It’s been said by some economists that widening wealth inequality is unimportant if everyone is getting somewhat richer. I’ve never agreed. That much money concentrated at the very upper region of a society will come back to haunt, in the form of undue political power or in other ways. The Libertarian billionaire Peter Thiel insinuating himself in the Gawker-Hulk Hogan trial is just such a case in point.
If you’d told me five years ago that Gawker might go under because it needlessly published a Hulk Hogan sex tape, I would have thought, Yes, that sounds about right. A dicey if occasionally righteous publication from the start, the site had come to house a few too many immature, prurient, destructive employees. They chose their fights stupidly, myopically, maybe fatally.
That seemed to be the end of the story: Hulk Hogan is dumb, and Gawker even dumber, somehow making him seem sympathetic. That’s not how it had to be. If the site had leaked just the part of the video in which the former professional wrestler made his ugly racist remarks, the company would have been widely supported. But Gawker being Gawker, it pointlessly aimed for the crotch. End of story, it seemed.
But then it was revealed that Thiel had been quietly bankrolling the Hogan suit, trying to use his endless cash to put the publication out of business as part of a personal vendetta. It’s a chilling action, one that creates a template for the megarich to cow our press, a bloodless analogue to Russian plutocrats “relieving” journalists of their duties. It’s even worse behavior than Thiel being a delegate for a bigoted, xenophobic horror like Donald Trump, who has himself threatened to curb the powers of the press should he become President. If the country is guided by the thin skin of the super-rich rather than the parchment of the Constitution, we’re not exactly America.
In the Washington Post, Vivek Wadhwa writes of Thiel’s wrongheaded gambit and Silicon Valley’s general resistance to media scrutiny. The opening:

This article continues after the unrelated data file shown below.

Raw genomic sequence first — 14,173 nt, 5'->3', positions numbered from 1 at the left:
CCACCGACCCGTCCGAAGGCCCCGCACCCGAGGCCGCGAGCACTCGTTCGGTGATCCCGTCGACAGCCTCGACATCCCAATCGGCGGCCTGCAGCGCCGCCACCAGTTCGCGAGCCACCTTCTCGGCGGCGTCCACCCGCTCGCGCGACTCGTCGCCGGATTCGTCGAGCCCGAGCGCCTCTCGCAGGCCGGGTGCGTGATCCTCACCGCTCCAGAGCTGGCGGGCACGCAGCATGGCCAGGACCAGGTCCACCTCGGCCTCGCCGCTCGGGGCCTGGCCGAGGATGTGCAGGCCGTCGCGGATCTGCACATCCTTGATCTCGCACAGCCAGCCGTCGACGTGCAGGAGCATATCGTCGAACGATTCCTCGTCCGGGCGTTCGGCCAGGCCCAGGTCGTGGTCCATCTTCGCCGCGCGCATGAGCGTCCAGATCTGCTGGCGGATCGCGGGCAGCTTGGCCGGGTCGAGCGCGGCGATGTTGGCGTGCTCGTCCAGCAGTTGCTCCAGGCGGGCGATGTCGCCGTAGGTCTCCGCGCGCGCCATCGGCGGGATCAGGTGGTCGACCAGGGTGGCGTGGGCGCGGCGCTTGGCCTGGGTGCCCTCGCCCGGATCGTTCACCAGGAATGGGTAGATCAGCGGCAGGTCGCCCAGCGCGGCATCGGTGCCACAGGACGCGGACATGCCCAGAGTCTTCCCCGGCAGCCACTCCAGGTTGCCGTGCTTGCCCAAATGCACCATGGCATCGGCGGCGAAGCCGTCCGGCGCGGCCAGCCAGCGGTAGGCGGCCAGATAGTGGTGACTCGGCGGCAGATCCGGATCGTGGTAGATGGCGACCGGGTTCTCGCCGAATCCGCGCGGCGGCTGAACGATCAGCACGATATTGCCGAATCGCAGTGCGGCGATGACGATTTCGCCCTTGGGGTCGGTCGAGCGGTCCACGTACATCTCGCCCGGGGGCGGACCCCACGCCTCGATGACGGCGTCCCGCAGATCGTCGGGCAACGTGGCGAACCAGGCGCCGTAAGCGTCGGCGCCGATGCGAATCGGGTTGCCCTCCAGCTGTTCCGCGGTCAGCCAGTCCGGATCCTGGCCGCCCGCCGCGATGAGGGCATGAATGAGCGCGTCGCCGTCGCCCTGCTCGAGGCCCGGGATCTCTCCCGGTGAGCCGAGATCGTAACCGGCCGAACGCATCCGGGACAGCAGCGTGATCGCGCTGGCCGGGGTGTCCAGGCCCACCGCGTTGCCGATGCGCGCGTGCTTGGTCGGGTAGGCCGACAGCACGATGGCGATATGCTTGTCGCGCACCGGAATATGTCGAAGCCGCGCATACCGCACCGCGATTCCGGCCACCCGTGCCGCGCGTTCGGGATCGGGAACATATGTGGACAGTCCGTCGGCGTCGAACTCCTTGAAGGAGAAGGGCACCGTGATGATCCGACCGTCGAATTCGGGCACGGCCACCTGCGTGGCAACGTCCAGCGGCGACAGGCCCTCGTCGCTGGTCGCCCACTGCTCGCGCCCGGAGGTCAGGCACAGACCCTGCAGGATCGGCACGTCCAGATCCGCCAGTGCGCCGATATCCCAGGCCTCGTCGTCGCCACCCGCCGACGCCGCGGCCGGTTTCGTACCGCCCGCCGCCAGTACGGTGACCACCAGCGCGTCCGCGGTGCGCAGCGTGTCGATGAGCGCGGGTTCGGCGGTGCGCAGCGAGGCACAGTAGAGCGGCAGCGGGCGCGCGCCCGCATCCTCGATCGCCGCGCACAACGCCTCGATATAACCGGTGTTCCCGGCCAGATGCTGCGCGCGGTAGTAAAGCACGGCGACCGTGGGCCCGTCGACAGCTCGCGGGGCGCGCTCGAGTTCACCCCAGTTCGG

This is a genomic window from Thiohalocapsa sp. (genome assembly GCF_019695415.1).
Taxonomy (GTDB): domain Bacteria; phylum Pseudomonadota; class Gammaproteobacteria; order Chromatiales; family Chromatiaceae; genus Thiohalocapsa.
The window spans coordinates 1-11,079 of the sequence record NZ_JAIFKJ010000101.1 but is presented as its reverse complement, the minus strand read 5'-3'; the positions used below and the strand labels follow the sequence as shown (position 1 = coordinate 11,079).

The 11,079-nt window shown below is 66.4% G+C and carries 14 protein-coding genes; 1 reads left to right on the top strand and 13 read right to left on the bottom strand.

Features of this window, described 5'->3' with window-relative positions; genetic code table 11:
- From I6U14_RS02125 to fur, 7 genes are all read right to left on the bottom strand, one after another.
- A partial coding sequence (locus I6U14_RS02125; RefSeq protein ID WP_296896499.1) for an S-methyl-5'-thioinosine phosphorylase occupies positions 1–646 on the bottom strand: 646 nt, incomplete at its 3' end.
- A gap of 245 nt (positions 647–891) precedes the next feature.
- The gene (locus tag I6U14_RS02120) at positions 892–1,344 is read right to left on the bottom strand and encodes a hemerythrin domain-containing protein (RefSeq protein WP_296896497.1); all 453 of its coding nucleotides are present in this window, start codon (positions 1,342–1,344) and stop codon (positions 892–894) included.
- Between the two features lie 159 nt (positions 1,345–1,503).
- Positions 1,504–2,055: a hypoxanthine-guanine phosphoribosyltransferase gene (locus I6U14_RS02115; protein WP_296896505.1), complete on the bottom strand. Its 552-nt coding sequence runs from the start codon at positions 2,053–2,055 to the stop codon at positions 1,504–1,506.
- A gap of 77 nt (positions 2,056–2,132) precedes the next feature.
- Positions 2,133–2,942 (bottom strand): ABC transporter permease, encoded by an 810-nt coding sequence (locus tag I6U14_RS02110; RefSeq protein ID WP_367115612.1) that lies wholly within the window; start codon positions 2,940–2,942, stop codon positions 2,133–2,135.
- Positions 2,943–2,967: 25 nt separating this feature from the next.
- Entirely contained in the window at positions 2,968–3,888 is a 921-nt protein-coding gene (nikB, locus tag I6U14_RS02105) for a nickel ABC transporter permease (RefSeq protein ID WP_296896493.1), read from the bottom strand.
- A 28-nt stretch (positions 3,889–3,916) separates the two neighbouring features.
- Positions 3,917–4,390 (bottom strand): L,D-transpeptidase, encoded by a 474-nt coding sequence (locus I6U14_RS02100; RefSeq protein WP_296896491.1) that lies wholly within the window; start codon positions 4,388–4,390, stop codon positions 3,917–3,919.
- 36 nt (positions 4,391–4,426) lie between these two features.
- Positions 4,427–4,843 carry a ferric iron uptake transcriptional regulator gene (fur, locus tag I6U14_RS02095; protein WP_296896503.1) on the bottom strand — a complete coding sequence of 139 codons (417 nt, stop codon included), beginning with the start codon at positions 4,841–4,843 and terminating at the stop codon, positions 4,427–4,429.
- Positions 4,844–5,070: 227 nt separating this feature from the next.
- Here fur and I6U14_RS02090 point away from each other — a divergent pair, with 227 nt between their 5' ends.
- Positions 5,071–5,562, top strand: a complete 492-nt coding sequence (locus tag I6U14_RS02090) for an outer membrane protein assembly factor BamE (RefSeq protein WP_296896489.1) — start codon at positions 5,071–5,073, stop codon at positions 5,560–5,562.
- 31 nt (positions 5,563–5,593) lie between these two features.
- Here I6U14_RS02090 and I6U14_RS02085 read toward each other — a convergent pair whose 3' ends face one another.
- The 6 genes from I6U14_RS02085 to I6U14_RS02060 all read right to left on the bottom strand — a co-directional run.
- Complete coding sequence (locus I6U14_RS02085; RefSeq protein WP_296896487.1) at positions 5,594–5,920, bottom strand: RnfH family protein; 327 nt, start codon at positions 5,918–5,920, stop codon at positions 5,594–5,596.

Gawker infringes on privacy and publishes tabloid-like stories that damage reputations. It is one of the most sensationalist and objectionable media outlets in the country. It also has not been kind to me. So it’s not a company that I would expect to be defending. But I worry that the battle that billionaire Peter Thiel has clandestinely been waging against it will be damaging to Silicon Valley by furthering distrust of its motives.
For better or worse, Gawker is entitled to the same freedom as any other news outlet. If it crosses the line, as it likely did with wrestler Hulk Hogan, the courts should deal with it. Silicon Valley’s power brokers should not get involved because they have access to resources that rival those of governments. They can outspend any other entity and manipulate public opinion.
Silicon Valley has more than an unfair advantage; its technologies exceed anything that the titans of the industrial age had. These technologies were built on the trust of the public — and that is needed for an industry that asks customers to share with them with literally every part of their lives. This enormous influence should come with restraint and an understanding that those with power will be scrutinized — sometimes unfairly and unjustly.•